DOC NYC 2020 review: ‘CRUTCH’

SACHI CUNNINGHAM and CHANDLER EVANS’ 

CRUTCH

AT DOC NYC

Two decades of exclusive access, plus a lifetime of archival footage depict Shannon from his early years to his rise as an award-winning dancer and cutting-edge performance artist. CRUTCH examines Shannon’s controversial street performances as he exposes a myriad of prejudices disabled people encounter in public on a daily basis.

Crutch is about Bill Shannon‘s extraordinary life. Shannon wants to be recognized as a performance artist, and rightfully so. As a dancer since the age of three, I can attest to how the physical and emotional energy toll performing can have. Like many dancers, my body is ravaged from the work I asked it to do when I was younger. But I wasn’t faced with the challenges that Bill Shannon faced from childhood. Bill Shannon is on another level from us all. He is a relentless artist and it’s magic.

He grew up making home movies, being a daredevil, skateboarding, and creating a new language for dance, all while having a rare degenerative hip condition. He is a provocateur. Exploring his own pain and emotional hurt by placing others into his realm. He essentially created “What Would You Do?” scenarios before it was mainstream. As a breakdancer and choreographer, he presented the world with evolutionary milestones in thinking and accepting. But this is only a sliver of what he deals with and tries to effect. This doc tackles ableism at its core. He uses his filmed setup moments to organically teach an audience about the human mind. It’s a refreshing perspective that will grab your attention. He never lets up. His innovation is astounding. That’s true artistry. Crutch pushes past cynicism to teach and entertain and delight.

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DOCNYC 2020 review: ‘BARE’ is revealing in every sense.

SYNOPSIS
Eleven naked men audition, rehearse and perform for the premiere of master Belgian choreographer Thierry Smits’s new contemporary dance piece Anima Ardens. Mixing intimate rehearsal footage with extensive and breathtaking dance sequences, BARE follows the choreographer and his team as they work to explore difficult, often taboo subjects through nudity and dance. In this bold exploration of artistic conflict, gender, and sexuality the one constant is the conceit that the body is the last bastion of personal freedom.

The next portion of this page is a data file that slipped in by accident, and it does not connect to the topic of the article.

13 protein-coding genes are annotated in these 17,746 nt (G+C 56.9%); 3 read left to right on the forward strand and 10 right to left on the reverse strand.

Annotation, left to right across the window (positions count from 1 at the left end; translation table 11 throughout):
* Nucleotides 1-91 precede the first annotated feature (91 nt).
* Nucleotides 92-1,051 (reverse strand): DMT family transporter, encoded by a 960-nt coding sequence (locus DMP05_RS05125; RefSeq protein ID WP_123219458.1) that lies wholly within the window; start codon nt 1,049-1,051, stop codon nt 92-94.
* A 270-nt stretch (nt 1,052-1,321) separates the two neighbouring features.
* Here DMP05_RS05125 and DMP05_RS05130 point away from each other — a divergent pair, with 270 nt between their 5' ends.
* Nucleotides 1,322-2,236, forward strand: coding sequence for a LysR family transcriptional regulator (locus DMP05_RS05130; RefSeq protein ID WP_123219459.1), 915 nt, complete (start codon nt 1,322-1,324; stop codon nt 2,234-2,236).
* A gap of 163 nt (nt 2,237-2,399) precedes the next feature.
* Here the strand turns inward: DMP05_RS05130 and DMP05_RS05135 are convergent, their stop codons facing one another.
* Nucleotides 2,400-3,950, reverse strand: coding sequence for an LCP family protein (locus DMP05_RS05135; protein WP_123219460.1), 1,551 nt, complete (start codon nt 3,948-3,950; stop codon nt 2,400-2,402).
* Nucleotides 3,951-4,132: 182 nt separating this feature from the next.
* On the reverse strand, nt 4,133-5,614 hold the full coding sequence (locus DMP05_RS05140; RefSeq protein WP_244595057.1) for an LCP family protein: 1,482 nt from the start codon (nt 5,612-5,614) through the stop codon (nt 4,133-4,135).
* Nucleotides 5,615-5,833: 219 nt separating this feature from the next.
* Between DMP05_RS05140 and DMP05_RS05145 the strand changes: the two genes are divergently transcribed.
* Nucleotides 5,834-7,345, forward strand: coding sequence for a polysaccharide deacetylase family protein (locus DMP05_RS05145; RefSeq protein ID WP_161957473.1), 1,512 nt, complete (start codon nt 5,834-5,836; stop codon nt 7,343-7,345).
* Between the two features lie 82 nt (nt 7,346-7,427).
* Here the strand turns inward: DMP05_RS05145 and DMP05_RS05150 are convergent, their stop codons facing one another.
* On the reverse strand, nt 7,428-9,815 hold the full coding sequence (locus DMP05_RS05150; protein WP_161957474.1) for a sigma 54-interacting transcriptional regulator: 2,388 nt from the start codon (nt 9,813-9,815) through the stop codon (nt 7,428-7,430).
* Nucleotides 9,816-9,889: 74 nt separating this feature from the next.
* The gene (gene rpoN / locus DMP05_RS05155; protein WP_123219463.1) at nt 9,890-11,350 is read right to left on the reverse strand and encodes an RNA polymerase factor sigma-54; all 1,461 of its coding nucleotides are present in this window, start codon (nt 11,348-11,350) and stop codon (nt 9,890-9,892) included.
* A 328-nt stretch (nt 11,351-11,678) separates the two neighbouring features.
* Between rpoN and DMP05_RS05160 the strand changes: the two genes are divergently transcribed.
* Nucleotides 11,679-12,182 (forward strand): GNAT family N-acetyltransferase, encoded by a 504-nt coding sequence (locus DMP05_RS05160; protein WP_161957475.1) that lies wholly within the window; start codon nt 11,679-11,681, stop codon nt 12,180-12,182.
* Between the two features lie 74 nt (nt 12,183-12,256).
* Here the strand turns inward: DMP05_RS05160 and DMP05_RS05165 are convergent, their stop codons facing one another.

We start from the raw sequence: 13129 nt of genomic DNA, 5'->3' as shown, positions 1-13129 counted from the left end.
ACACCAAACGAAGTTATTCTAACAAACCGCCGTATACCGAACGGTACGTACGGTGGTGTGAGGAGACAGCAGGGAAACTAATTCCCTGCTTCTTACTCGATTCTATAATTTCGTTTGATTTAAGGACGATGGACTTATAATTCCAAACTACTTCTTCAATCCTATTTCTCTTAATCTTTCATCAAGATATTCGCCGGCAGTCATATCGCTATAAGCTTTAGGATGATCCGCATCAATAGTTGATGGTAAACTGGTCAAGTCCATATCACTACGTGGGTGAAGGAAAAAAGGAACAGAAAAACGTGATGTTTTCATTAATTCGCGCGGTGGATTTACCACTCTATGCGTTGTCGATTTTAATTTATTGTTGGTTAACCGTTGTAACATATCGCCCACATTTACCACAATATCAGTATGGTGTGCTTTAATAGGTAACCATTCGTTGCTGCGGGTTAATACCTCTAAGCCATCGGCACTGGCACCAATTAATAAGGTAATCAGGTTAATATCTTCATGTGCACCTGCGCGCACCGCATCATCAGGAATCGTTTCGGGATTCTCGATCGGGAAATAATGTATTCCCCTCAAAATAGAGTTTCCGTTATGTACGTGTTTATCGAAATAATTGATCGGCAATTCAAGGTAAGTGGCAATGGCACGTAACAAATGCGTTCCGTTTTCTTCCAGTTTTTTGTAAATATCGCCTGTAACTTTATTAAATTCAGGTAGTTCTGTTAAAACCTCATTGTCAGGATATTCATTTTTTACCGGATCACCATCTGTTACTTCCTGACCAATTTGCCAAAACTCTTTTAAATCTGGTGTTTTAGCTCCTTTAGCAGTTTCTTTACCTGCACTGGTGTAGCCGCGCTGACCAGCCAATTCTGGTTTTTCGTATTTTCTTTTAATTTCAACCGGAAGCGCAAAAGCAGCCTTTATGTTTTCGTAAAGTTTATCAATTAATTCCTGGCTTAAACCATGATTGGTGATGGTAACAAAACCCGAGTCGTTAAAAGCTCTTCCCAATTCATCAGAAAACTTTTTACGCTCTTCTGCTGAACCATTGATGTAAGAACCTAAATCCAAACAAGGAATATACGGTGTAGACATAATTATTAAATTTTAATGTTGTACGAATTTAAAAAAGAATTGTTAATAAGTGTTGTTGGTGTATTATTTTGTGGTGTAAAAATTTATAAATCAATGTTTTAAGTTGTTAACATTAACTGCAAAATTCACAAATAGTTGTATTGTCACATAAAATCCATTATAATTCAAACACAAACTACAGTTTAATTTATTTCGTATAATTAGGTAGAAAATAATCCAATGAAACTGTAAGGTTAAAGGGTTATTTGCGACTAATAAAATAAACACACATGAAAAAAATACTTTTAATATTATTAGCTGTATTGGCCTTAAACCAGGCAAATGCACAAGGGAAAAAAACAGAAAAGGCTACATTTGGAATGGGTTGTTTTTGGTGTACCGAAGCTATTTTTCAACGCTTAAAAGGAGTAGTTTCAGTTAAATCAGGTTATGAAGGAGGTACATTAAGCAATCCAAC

Intimate and thoughtful cinematography makes BARE a stunning watch. As a dancer myself since the age of 3, this film was felt on a different level. I know the hours of rehearsal, the physical exhaustion, the emotional journey that comes with the creation of art. As a choreographer, I have had dancers drop out of a massive piece 48 hrs prior to opening. When one is out of step, it can become an avalanche. Director Aleksandr M. Vinogradov shows us everything it takes to make dance breathe. From the athleticism to the partner trust, the personalities and the repetition, the balance of strength and weakness, all of these things while the performers are completely nude. BARE breaks barriers in its boldness from every angle. Choreographer Thierry Smits does not initially reveal the purpose of the camera presence. Once the intention of the documentary is explained, there is trepidation. The audition process continues. When the final group of men is chosen there are 13 weeks to perfect this piece, to build relationships, and show the world more than they’ve ever seen before.

The editing is sharp. Millisecond takes of words and paintings are cut into the chronological storytelling. It keeps you on your toes (no pun intended). Not only does BARE give you an up-close and personal look at the performance world, but it tackles issues of masculinity and preconceived notions of male dancers. Moments of pure levity come in the acceptance that performers are cheeky attention seekers all the time. When the men become fully aware of the ever-present cameras, they mug for them ceaselessly. Experimental exercises are something magical to behold. If you pause any moment during the film when dance occurs, it’s a breathtaking tableau of life and movement. BARE eases a viewer not familiar with dance into a world brimming with discovery, raw emotions, organic yet precise planning, sometimes fraught with injury, but always filled with surprise.

DOC NYC 2020
Virtual Screening Information
Wednesday Nov 11
Start Time: 12:00pm EST
For Tickets, DOC NYC